Dr. Femi Kolapo

The two postings 1325 and 1326 raised crucial issues. Both also have made their points and I will add that I feel Agbali is justified in his critique of Alesinloye’s premise for advocating for women’s inclusion in Africa’s top political decision making bodies. Linking the crisis of Africa’s misgovernment, lack of transparency and responsiveness to the masses, and the absence of deep-rooted democracy to the exclusion of the female gender from top political positions or contrariwise to the sheer prevalence of the male gender is too simplistic and perhaps not entirely a liberating basis for which to call for gender equalization.

However, Alesinloye does make a point nonetheless. The general discrimination against women and their exclusion through tradition, custom, and other systemic and ideological apparatuses from the heights of political, economic, and cultural decision-making organs, a phenomenal that is rooted in most of Africa’s patriarchal socio-cultural set ups is itself a blight on social justice and the democratic principle. It is an indication of the continuing need for modernization struggle in Africa to continue to. Effective assault at the level of a serious enlightenment discourse that could transform reactionary aspects of our cultures and the categories around which “thinking” that maintains such discrimination and validates them in peoples’ mind is supported is yet to be seriously engaged in in most African countries.

Whatever criticisms might be levied against what used to be called maternal feminism, the point remains that there is a female perspective to political and economic and other issues and an application of such feminine-derived perspectives to decision making and to the choice of projects and ideas to implement within a given geopolitical setup might very well have increased political efficiency. There is no doubt that patriarchy and machismo have had a strong, if hidden, imprint on our laws, the make up of our institutions, the very idea of the big man or the breadwinner and its implication for governance, our governments’ view of the nature of labor or unions and their needs and significance, etc. In the same way, a feminine imprint could be expected to have impacted all areas of life of a nation in ways that would clearly be different than its masculine counterpart. While nobody will argue that feminine is good and masculine is evil, history seems to support the fact that societies with more female participation in decision making process have been generally more democratic, more egalitarian and less exploitative of and more responsive to the need of the lower classes.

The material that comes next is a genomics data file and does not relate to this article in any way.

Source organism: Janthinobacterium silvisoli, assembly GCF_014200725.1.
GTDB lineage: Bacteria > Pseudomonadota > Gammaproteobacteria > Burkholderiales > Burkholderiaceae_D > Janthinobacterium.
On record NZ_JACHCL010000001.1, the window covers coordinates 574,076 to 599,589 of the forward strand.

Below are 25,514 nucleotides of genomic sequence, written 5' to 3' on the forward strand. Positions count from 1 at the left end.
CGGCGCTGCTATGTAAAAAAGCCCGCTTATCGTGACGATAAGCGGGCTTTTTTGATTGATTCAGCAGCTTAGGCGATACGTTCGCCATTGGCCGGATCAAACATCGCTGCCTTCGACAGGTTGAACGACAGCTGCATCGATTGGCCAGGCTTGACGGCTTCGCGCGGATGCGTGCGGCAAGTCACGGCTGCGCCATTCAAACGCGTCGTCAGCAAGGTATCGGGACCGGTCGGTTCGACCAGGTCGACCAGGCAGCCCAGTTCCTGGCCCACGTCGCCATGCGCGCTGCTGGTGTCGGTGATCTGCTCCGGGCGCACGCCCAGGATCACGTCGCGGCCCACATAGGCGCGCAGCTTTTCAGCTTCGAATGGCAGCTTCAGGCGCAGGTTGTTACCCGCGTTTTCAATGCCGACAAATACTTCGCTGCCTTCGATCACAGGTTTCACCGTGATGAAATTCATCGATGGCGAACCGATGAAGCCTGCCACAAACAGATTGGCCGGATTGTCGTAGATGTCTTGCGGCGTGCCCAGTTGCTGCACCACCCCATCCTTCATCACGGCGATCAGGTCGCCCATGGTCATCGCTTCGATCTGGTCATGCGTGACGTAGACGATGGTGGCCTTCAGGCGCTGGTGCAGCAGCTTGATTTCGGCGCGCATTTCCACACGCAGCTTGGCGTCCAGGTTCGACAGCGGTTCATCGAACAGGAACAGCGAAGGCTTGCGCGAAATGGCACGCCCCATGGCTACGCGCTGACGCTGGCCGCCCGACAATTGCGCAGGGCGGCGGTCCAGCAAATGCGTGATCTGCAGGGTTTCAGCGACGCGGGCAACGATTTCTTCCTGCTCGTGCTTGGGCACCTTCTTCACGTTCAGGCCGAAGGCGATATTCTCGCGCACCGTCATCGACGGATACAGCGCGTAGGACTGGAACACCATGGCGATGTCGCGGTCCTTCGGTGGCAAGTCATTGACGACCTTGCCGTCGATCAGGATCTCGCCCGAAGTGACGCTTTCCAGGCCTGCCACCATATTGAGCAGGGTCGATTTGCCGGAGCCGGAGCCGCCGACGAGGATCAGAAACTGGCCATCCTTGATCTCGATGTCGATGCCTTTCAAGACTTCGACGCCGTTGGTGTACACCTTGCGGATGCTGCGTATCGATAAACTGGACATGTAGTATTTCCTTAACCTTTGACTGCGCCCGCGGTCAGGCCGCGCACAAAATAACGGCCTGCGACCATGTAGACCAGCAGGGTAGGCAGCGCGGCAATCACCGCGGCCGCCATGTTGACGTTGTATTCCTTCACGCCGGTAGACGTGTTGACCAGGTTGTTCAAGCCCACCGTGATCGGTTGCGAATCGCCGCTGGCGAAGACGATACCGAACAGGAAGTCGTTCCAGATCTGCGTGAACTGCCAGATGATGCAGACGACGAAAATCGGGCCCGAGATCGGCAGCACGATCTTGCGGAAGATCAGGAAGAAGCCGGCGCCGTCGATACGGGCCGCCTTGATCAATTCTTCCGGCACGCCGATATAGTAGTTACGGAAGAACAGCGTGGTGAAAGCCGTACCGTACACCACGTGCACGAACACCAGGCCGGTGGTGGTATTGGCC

In as much as the situation of women within the body politics of our modern African societies are informed by and are a response to their perceived femininity (as perceived by themselves, as well as by men) a equal participation of women in decision making at top levels of government would, in theory, diversify the underlining assumptions that framed many decisions and policies implemented by government bodies. This diversification would have been at the same time quantitative as well as qualitative; the former because over half the people who are always excluded would have their input registered in decision making, and the former in that these input would carry some female-derived redemptive egalitarian touch.

However, I would not go so far as to argue that the justification for women to be admitted into the governing political circles of our nations is based on the failure of men in government. Were men to have succeeded well, and had African nations under the governance of men been successful economically dynamic societies, the discrimination against the female that produces and reflects male domination would still remain an unwelcome blight on their “good performance”. In fact, not even in the Scandinavian countries, nor in the US where women’s struggle for equality with men has achieved a lot of success and where the proportion of high achieving women in all fields of endeavor is considerable and increasingly on the rise do women accept that good governance by men is sufficient ground for women’s exclusion from the presidency. That a female president has not been elected in the US speaks more about the undying nature of patriarchal influence in the mindset of everybody in that country than on whether men have shown exceptional performance in governance.

The point is that women are human just like men and all humans must have equal rights to participate in the privileges, rights, and duties that make our societies work for all of us. As they say, women’s right is human right. Our girls must be given all life opportunities that will situate them in an equal bargaining position with their boy counterparts and our women, supported by progressive thinking men, must continue to exploit all avenue to burst the strictures that men and society at large (including women) have foisted on democracy and citizenship within their nations. Men must come to realize that it is unfair and unjust and they and society are the poorer for it when they uphold principles, ideas, institutions, cultures and systems that continue to discriminate against women in our societies.